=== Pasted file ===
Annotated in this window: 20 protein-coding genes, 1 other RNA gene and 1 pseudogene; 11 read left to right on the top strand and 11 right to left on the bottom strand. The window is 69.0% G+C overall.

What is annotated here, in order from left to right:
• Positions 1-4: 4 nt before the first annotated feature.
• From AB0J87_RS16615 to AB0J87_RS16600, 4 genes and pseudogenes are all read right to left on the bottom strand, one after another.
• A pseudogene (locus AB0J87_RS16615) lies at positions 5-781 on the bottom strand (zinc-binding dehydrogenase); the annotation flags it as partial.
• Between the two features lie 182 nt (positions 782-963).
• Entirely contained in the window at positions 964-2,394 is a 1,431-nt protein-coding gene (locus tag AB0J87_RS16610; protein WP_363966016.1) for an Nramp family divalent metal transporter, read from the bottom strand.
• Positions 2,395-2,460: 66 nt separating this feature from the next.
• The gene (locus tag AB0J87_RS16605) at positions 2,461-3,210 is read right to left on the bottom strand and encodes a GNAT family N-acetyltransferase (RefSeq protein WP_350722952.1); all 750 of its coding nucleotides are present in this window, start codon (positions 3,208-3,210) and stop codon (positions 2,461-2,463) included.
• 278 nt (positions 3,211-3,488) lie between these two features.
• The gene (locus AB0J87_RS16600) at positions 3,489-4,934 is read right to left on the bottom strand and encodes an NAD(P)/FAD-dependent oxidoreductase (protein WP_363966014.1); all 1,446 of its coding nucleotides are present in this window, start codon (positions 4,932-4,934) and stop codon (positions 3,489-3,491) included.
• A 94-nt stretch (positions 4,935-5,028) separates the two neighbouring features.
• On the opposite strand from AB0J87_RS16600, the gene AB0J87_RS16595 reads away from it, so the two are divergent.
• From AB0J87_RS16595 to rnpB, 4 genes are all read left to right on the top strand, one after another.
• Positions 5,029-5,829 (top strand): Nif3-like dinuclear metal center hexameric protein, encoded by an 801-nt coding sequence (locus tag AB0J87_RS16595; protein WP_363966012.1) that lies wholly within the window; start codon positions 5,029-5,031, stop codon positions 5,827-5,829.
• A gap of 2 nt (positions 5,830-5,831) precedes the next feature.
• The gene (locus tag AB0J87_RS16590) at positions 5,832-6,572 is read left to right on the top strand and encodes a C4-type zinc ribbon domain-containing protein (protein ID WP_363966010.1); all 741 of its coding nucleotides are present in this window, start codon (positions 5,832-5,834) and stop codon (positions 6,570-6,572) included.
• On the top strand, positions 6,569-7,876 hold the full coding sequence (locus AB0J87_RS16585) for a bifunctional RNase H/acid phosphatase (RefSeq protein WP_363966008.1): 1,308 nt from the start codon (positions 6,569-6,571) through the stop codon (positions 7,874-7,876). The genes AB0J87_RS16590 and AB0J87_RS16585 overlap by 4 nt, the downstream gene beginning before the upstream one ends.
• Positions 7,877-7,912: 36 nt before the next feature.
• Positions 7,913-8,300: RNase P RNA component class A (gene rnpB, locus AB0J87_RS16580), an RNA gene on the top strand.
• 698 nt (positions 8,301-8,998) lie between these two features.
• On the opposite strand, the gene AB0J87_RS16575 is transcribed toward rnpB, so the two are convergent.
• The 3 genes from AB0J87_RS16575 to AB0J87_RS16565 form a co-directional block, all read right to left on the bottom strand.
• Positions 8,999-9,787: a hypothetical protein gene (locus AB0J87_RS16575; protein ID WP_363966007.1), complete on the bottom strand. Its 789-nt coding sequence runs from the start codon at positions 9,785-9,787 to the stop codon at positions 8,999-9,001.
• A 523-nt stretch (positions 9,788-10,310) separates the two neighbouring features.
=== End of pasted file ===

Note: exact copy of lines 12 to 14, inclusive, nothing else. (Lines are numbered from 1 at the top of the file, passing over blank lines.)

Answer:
• A 94-nt stretch (positions 4,935-5,028) separates the two neighbouring features.
• On the opposite strand from AB0J87_RS16600, the gene AB0J87_RS16595 reads away from it, so the two are divergent.
• From AB0J87_RS16595 to rnpB, 4 genes are all read left to right on the top strand, one after another.